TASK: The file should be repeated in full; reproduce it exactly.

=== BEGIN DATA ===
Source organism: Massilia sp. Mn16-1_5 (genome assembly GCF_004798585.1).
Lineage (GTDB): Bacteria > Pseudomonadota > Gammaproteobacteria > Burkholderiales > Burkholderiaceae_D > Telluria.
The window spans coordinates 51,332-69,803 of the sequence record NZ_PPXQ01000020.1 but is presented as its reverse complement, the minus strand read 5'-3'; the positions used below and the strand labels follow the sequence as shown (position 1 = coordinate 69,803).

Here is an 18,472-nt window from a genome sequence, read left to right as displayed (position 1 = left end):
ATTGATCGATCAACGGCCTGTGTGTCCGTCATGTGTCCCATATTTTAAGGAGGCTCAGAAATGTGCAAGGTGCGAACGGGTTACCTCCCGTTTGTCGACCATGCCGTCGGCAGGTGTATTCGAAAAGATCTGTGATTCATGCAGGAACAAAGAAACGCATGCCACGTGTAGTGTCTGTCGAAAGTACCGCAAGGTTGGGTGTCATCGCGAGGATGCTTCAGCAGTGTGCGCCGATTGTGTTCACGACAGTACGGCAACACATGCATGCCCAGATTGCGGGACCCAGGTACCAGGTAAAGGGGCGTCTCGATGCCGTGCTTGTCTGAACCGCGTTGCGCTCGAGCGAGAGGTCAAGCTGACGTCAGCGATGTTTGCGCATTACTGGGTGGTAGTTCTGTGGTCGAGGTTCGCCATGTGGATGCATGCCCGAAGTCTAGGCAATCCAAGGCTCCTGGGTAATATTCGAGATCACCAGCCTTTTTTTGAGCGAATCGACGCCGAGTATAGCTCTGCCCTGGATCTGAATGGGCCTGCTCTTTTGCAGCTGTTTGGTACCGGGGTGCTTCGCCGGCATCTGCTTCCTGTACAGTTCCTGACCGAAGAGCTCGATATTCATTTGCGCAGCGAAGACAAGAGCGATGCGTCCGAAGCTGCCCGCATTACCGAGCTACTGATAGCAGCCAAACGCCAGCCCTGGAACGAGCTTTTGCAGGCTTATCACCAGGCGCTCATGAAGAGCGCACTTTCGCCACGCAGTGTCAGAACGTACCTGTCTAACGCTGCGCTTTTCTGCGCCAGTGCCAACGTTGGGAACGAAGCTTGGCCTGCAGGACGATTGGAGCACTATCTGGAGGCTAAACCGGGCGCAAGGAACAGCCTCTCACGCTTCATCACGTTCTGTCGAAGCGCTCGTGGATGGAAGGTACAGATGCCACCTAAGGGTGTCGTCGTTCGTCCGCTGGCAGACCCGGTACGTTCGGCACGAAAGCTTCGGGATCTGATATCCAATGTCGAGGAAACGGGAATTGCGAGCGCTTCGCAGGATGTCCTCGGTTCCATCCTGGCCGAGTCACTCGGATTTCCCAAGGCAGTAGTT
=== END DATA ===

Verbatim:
Source organism: Massilia sp. Mn16-1_5 (genome assembly GCF_004798585.1).
Lineage (GTDB): Bacteria > Pseudomonadota > Gammaproteobacteria > Burkholderiales > Burkholderiaceae_D > Telluria.
The window spans coordinates 51,332-69,803 of the sequence record NZ_PPXQ01000020.1 but is presented as its reverse complement, the minus strand read 5'-3'; the positions used below and the strand labels follow the sequence as shown (position 1 = coordinate 69,803).

Here is an 18,472-nt window from a genome sequence, read left to right as displayed (position 1 = left end):
ATTGATCGATCAACGGCCTGTGTGTCCGTCATGTGTCCCATATTTTAAGGAGGCTCAGAAATGTGCAAGGTGCGAACGGGTTACCTCCCGTTTGTCGACCATGCCGTCGGCAGGTGTATTCGAAAAGATCTGTGATTCATGCAGGAACAAAGAAACGCATGCCACGTGTAGTGTCTGTCGAAAGTACCGCAAGGTTGGGTGTCATCGCGAGGATGCTTCAGCAGTGTGCGCCGATTGTGTTCACGACAGTACGGCAACACATGCATGCCCAGATTGCGGGACCCAGGTACCAGGTAAAGGGGCGTCTCGATGCCGTGCTTGTCTGAACCGCGTTGCGCTCGAGCGAGAGGTCAAGCTGACGTCAGCGATGTTTGCGCATTACTGGGTGGTAGTTCTGTGGTCGAGGTTCGCCATGTGGATGCATGCCCGAAGTCTAGGCAATCCAAGGCTCCTGGGTAATATTCGAGATCACCAGCCTTTTTTTGAGCGAATCGACGCCGAGTATAGCTCTGCCCTGGATCTGAATGGGCCTGCTCTTTTGCAGCTGTTTGGTACCGGGGTGCTTCGCCGGCATCTGCTTCCTGTACAGTTCCTGACCGAAGAGCTCGATATTCATTTGCGCAGCGAAGACAAGAGCGATGCGTCCGAAGCTGCCCGCATTACCGAGCTACTGATAGCAGCCAAACGCCAGCCCTGGAACGAGCTTTTGCAGGCTTATCACCAGGCGCTCATGAAGAGCGCACTTTCGCCACGCAGTGTCAGAACGTACCTGTCTAACGCTGCGCTTTTCTGCGCCAGTGCCAACGTTGGGAACGAAGCTTGGCCTGCAGGACGATTGGAGCACTATCTGGAGGCTAAACCGGGCGCAAGGAACAGCCTCTCACGCTTCATCACGTTCTGTCGAAGCGCTCGTGGATGGAAGGTACAGATGCCACCTAAGGGTGTCGTCGTTCGTCCGCTGGCAGACCCGGTACGTTCGGCACGAAAGCTTCGGGATCTGATATCCAATGTCGAGGAAACGGGAATTGCGAGCGCTTCGCAGGATGTCCTCGGTTCCATCCTGGCCGAGTCACTCGGATTTCCCAAGGCAGTAGTT